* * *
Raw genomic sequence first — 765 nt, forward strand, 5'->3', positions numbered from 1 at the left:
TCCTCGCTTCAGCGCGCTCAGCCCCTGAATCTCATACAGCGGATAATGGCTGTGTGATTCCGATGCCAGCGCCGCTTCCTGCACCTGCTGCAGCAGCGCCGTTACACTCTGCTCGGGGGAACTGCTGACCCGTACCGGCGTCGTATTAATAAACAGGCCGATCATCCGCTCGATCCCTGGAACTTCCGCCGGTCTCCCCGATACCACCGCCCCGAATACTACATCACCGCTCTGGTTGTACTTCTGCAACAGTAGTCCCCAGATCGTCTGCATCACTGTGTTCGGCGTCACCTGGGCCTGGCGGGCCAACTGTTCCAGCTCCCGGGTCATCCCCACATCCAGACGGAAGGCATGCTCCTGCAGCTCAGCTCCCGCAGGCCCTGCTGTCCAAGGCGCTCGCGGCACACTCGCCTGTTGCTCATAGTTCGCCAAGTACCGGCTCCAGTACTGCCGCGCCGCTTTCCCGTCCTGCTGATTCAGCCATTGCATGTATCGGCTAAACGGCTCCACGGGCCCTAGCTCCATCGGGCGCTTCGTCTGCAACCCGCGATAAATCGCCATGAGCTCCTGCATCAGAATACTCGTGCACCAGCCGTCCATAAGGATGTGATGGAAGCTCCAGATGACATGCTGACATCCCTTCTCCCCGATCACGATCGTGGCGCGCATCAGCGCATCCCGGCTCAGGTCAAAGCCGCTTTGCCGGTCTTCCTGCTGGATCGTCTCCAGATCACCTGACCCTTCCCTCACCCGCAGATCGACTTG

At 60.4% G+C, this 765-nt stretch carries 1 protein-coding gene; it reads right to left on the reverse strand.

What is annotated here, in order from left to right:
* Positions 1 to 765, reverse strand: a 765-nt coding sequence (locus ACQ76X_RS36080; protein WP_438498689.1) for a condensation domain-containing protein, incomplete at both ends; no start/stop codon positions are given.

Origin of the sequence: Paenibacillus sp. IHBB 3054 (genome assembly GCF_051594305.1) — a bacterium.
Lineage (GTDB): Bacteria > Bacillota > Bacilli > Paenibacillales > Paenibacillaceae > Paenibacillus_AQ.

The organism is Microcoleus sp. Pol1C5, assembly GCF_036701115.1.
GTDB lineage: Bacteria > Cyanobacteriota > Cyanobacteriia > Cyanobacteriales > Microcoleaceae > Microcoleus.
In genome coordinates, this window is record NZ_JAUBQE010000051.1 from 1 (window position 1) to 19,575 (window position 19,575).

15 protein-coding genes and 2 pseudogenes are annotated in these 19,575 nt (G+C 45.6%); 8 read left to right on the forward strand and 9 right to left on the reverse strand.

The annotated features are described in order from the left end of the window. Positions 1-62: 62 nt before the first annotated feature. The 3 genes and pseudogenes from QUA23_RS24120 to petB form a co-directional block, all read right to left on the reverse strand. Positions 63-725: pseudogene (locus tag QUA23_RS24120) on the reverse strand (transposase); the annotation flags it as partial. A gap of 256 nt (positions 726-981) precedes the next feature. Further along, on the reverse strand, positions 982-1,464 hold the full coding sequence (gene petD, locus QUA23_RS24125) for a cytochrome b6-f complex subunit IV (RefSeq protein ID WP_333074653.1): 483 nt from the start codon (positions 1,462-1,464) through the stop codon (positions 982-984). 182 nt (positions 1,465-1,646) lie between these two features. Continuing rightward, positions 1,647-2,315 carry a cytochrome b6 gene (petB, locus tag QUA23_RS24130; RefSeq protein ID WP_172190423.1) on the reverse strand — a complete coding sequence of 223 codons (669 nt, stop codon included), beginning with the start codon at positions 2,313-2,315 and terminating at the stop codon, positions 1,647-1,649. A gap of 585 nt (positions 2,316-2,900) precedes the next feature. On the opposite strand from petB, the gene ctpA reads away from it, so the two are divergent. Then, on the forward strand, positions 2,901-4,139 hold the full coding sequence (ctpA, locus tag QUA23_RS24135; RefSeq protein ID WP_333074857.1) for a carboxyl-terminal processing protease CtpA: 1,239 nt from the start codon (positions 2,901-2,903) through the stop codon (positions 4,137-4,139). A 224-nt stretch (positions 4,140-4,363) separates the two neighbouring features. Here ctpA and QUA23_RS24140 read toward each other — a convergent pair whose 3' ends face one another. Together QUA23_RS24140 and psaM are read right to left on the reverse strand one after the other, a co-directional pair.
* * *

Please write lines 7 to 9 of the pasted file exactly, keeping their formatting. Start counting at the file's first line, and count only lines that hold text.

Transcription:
Lineage (GTDB): Bacteria > Bacillota > Bacilli > Paenibacillales > Paenibacillaceae > Paenibacillus_AQ.

The organism is Microcoleus sp. Pol1C5, assembly GCF_036701115.1.
GTDB lineage: Bacteria > Cyanobacteriota > Cyanobacteriia > Cyanobacteriales > Microcoleaceae > Microcoleus.